Costa Rica Travel Guide

Amanda Pratt

Named “the rich coast” by Spanish conquistadors who first made landfall here in 1502, Costa Rica is one of the planet’s most naturally splendid and biologically diverse regions.  Though largely undeveloped until the mid-20th century (due to its lack of traditional “riches”—gold, silver, spices), the country is today drawing new generations of explorers with more lasting treasures: smoldering volcanoes, misty cloud forests, rare wildlife and bird species, and a surfeit of beaches that are the gateway to world-class surfing, diving, and sportfishing.

Dramatic volcanoes, misty cloud forest, and deep river valleys make Costa Rica an ideal destination for the adventure minded. But you needn't be too hard-core to travel here—Costa Rica's family-friendly culture is coupled with great year-round weather. To create the itinerary that suits you best in this popular eco-tourism destination, turn to this Costa Rica travel guide.

Things Not to Miss in Costa Rica

Costa Rica travel offers excellent value and ecological diversity. The best way to get around is by small plane, while renting a car is a close second.

• Explore San Jose
• Arenal National Park (view the Arenal Volcano)
• Hiking through Monteverde Cloud Forest Biological Reserve
• Zip-lining in Selvatura Park
• Manuel Antonio National Park
• Tortuguero National Park
• Surfing from your base at an eco-lodge

When to Visit Costa Rica

The Continental Divide runs through Costa Rica. The northernmost regions are flat and arid, while the south is covered by jungle. The Caribbean coast receives rain year round.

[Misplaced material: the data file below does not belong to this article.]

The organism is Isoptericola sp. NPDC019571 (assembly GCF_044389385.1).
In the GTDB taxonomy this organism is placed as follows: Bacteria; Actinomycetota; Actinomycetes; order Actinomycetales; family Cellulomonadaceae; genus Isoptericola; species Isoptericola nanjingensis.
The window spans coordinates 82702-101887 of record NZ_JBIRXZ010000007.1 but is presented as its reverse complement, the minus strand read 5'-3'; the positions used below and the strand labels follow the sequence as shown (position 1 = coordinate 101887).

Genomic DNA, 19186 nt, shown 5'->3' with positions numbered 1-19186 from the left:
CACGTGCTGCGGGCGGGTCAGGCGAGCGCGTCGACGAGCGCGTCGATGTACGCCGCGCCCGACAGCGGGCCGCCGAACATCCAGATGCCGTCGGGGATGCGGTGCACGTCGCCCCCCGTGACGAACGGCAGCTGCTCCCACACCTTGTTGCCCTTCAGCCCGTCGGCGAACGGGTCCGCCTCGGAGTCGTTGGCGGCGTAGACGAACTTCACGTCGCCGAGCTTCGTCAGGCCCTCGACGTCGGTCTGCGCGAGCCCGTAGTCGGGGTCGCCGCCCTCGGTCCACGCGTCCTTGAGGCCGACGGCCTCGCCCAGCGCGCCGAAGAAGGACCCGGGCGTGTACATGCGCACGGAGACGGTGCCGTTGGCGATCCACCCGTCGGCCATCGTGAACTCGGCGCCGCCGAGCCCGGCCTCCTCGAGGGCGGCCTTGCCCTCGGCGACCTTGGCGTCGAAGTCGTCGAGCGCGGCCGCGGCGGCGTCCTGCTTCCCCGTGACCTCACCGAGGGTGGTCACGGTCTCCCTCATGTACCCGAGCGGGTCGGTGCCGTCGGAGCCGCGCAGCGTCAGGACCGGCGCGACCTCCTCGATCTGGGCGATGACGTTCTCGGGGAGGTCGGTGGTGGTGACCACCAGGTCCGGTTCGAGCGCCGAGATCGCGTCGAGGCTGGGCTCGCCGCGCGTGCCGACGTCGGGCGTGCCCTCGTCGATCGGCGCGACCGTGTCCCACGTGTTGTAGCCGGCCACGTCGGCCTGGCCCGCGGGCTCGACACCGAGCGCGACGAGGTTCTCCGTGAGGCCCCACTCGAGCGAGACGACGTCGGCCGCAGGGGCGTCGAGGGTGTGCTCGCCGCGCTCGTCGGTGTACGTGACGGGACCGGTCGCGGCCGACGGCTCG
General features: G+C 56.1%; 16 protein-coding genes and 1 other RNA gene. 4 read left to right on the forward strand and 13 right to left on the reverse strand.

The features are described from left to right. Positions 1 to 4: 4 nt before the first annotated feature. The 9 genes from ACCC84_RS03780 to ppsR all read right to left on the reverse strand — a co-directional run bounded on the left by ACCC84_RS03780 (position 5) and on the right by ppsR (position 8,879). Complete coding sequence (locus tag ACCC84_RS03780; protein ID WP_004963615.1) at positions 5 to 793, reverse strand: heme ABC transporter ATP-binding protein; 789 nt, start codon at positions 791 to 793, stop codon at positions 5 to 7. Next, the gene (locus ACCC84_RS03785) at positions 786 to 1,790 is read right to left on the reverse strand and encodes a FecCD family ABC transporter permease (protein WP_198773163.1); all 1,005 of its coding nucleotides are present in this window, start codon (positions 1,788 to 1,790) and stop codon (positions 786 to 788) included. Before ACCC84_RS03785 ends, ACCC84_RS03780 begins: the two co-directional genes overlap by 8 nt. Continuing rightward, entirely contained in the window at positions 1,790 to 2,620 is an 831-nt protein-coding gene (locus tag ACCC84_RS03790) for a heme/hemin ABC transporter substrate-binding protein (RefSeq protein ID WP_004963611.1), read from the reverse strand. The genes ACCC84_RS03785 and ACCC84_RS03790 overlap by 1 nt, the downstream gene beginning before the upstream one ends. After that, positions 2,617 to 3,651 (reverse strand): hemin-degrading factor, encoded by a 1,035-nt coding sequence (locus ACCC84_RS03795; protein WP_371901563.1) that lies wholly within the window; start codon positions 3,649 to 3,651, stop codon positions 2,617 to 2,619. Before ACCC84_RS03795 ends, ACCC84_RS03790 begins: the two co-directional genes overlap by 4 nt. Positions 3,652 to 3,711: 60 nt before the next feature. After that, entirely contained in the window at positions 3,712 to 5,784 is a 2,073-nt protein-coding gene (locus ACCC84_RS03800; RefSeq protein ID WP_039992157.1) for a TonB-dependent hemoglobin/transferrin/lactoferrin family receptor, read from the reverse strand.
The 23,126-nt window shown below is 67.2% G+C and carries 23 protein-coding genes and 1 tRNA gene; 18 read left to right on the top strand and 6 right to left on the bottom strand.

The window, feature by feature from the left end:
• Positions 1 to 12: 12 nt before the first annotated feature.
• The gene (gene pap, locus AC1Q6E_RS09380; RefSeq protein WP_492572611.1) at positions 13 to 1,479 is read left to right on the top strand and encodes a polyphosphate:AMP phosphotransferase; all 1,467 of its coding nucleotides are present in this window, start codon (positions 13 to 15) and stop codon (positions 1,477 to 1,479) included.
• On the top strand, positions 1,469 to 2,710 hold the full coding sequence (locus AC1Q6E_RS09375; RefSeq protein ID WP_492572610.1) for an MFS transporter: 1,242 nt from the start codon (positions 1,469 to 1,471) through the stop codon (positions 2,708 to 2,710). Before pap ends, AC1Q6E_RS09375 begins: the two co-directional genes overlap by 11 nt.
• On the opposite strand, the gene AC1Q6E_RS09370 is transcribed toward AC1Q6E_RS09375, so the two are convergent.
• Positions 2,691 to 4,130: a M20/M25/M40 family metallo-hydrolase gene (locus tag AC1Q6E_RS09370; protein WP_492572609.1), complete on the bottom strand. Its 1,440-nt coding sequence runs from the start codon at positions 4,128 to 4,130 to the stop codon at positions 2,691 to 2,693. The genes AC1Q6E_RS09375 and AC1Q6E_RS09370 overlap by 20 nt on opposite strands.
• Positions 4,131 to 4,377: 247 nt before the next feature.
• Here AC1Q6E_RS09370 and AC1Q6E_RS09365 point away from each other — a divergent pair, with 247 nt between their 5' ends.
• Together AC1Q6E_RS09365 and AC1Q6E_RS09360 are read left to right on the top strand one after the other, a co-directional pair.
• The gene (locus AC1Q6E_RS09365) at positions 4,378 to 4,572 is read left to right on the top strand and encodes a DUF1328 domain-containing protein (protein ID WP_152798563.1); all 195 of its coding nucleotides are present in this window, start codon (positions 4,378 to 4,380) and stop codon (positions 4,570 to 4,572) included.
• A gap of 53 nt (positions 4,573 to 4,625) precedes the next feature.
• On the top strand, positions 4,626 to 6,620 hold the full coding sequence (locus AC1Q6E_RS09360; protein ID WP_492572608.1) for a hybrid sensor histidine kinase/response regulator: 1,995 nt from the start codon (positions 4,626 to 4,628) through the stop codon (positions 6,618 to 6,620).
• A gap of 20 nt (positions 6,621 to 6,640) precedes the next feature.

• The best time to visit is in December and January when the landscape is green but there's little rain
• To visit Costa Rica during high/dry season, go between late November to late April
• Tropical/rainy season (or "green" season) runs from May through mid-November


  • Playa Grande on the Nicoya Peninsula—one of the few nesting sites in the world for endangered leatherback sea turtles.
  • Remote, beautiful Drake Bay (Bahía Drake), where crystalline waters border primary rainforest (and several exclusive eco-lodge properties).
  • Diving among dolphins, hammerheads, and giant rays, or exploring some 200 stunning waterfalls, many that drop right into the sea, at Isla del Coco, the inspiration for Jurassic Park’s Isla Nublar.


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